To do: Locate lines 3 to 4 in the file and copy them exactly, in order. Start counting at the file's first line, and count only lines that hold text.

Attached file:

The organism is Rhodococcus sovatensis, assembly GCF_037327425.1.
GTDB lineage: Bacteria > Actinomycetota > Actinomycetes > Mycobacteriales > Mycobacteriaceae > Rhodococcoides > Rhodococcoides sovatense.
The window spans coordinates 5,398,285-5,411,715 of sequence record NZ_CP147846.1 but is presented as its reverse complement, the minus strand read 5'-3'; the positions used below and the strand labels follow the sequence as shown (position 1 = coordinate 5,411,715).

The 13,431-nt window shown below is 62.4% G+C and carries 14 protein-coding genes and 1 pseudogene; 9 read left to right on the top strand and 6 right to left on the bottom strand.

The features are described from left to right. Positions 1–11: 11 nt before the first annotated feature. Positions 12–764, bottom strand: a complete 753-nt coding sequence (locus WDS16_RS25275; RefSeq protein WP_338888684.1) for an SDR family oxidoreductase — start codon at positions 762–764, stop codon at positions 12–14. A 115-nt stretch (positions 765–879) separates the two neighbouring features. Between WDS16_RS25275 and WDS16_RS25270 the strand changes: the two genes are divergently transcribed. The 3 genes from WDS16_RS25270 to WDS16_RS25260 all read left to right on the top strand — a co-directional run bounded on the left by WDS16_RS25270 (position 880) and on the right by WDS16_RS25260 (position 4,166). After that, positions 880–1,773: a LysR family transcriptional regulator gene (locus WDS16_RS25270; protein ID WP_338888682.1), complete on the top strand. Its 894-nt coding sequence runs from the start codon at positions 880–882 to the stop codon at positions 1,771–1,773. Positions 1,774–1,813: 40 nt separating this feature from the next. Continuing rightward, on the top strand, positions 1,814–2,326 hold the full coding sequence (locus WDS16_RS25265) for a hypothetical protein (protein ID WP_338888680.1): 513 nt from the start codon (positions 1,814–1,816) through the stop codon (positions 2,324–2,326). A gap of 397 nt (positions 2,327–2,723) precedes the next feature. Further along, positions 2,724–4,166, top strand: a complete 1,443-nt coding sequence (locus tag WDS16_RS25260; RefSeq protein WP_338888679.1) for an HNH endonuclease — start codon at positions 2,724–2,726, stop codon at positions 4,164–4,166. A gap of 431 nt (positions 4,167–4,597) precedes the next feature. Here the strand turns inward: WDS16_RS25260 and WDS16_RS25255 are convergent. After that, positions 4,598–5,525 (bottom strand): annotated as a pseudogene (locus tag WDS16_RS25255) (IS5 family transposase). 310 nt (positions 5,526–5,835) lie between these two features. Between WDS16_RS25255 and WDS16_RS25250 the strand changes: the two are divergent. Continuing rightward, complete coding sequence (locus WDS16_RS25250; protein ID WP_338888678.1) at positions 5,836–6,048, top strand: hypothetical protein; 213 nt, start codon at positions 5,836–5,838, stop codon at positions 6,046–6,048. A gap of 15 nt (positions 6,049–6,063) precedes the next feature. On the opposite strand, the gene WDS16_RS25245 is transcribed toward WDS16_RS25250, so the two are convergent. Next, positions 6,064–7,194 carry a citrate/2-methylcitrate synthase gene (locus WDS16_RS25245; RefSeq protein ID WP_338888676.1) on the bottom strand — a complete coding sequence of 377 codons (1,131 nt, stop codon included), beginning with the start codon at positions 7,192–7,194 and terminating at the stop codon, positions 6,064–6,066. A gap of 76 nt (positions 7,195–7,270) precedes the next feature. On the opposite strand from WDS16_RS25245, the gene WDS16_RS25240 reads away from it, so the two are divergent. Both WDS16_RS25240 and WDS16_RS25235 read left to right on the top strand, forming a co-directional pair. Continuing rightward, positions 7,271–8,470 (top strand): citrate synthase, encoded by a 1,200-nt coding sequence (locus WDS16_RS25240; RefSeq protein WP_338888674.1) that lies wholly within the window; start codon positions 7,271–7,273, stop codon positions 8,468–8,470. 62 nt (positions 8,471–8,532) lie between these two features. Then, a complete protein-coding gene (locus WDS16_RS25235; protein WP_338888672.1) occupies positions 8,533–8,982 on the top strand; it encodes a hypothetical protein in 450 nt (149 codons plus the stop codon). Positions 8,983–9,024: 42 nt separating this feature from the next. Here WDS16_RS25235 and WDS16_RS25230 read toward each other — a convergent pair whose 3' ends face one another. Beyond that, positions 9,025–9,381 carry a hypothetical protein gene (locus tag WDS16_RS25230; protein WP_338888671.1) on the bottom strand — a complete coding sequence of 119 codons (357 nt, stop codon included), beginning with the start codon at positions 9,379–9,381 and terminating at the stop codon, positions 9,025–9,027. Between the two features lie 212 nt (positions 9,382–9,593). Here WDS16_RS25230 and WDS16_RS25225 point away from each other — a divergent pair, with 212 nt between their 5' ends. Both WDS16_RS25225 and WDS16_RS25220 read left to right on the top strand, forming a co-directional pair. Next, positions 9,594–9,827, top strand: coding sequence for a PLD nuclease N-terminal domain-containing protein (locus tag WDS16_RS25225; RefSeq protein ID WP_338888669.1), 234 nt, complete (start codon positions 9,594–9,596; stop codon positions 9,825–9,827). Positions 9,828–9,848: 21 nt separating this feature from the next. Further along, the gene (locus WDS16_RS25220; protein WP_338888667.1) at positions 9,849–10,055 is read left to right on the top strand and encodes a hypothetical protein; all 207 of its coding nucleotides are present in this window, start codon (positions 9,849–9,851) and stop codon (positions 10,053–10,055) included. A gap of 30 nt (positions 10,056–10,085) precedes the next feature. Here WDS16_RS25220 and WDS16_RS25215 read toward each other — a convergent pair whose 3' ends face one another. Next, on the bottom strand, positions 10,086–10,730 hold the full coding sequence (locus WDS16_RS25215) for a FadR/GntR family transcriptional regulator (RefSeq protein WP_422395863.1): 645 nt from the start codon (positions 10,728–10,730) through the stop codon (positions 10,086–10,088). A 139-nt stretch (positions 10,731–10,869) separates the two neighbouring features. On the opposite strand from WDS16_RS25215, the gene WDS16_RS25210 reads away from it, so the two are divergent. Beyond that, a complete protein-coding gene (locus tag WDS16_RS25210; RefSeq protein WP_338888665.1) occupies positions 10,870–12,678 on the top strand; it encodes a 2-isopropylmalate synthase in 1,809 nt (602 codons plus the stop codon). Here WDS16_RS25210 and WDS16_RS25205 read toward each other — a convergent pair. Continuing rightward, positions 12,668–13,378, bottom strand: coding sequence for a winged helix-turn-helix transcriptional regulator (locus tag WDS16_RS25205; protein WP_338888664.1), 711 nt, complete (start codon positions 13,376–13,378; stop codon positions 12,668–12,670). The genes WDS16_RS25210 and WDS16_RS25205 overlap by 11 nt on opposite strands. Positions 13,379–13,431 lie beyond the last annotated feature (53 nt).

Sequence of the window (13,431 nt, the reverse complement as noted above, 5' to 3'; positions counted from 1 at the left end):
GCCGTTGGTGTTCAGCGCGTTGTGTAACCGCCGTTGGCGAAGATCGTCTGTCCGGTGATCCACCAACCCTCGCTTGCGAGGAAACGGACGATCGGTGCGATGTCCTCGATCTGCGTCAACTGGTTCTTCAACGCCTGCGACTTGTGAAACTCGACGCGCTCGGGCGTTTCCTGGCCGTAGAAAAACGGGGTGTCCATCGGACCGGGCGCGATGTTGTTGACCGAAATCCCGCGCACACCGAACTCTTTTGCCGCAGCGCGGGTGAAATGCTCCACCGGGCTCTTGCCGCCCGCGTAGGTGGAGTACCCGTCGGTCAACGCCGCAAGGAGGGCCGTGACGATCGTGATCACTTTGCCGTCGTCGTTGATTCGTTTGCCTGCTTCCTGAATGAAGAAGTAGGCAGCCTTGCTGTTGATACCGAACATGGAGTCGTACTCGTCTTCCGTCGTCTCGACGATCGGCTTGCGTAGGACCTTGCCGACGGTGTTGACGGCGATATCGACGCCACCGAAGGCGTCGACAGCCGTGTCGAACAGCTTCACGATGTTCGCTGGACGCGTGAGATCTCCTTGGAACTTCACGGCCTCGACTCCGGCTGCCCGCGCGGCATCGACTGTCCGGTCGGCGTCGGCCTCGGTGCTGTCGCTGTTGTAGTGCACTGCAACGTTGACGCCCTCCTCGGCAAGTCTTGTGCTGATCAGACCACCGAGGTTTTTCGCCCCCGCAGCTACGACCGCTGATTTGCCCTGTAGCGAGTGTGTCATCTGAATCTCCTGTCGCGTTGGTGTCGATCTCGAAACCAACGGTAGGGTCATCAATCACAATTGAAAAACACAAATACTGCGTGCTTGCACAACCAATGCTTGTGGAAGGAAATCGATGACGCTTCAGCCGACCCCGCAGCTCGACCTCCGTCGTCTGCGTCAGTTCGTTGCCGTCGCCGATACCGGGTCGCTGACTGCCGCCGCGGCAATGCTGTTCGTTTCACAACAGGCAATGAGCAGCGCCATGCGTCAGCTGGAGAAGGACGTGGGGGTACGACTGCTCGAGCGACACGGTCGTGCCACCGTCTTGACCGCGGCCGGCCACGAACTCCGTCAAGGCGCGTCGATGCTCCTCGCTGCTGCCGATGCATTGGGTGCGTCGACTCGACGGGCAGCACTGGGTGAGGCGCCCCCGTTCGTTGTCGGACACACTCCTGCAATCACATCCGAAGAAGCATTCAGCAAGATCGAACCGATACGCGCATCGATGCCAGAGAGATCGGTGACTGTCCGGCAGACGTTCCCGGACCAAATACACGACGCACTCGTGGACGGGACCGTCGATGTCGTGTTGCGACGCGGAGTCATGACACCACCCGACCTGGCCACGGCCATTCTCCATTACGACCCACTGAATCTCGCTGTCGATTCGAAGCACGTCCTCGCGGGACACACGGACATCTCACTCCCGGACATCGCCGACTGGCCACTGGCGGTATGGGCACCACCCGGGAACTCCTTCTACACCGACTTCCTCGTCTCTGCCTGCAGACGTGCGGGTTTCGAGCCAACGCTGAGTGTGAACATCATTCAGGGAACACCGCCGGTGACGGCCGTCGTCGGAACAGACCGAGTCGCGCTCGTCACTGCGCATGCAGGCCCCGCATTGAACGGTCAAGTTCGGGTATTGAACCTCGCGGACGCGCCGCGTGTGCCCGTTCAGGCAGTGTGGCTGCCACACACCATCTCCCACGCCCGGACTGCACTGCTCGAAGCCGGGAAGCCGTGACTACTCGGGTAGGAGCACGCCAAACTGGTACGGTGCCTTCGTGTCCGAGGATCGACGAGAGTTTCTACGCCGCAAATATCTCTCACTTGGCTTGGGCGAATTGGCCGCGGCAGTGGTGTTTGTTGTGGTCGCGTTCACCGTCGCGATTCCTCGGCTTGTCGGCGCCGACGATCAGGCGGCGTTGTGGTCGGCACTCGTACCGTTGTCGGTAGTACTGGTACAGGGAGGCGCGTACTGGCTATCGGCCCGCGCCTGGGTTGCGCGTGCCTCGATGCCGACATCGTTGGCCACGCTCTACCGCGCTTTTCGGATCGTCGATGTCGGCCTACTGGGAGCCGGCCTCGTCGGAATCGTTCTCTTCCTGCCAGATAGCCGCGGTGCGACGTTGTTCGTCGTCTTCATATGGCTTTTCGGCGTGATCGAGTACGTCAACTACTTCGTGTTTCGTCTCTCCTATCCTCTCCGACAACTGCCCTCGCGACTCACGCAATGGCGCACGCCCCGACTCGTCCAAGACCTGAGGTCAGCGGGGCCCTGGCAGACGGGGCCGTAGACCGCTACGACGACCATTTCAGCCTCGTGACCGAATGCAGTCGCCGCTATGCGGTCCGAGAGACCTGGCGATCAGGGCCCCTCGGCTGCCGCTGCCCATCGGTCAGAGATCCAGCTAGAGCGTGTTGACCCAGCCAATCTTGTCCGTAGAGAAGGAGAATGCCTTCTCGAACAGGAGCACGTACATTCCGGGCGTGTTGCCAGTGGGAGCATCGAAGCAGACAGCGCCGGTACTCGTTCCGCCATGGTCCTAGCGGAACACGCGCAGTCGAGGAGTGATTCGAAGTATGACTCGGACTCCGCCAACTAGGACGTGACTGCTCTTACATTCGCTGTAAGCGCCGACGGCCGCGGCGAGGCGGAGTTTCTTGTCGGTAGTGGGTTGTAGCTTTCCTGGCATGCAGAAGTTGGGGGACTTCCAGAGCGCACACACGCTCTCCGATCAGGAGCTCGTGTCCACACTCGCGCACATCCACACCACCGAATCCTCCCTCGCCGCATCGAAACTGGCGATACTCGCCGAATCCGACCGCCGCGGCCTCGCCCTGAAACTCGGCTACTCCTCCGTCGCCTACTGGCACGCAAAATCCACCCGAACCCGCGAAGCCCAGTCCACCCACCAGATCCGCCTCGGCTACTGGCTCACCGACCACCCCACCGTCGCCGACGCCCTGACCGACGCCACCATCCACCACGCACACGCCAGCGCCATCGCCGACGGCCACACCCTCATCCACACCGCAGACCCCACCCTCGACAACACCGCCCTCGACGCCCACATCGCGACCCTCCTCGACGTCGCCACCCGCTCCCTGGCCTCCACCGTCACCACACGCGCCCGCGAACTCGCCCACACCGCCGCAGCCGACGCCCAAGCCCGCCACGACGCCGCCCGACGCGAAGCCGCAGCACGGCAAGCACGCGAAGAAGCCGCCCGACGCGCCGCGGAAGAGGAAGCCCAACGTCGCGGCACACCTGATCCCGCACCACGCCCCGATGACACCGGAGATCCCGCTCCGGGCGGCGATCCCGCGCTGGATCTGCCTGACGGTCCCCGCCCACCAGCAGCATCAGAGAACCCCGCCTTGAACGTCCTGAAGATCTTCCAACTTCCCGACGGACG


The window spans coordinates 5,398,285-5,411,715 of sequence record NZ_CP147846.1 but is presented as its reverse complement, the minus strand read 5'-3'; the positions used below and the strand labels follow the sequence as shown (position 1 = coordinate 5,411,715).

The 13,431-nt window shown below is 62.4% G+C and carries 14 protein-coding genes and 1 pseudogene; 9 read left to right on the top strand and 6 right to left on the bottom strand.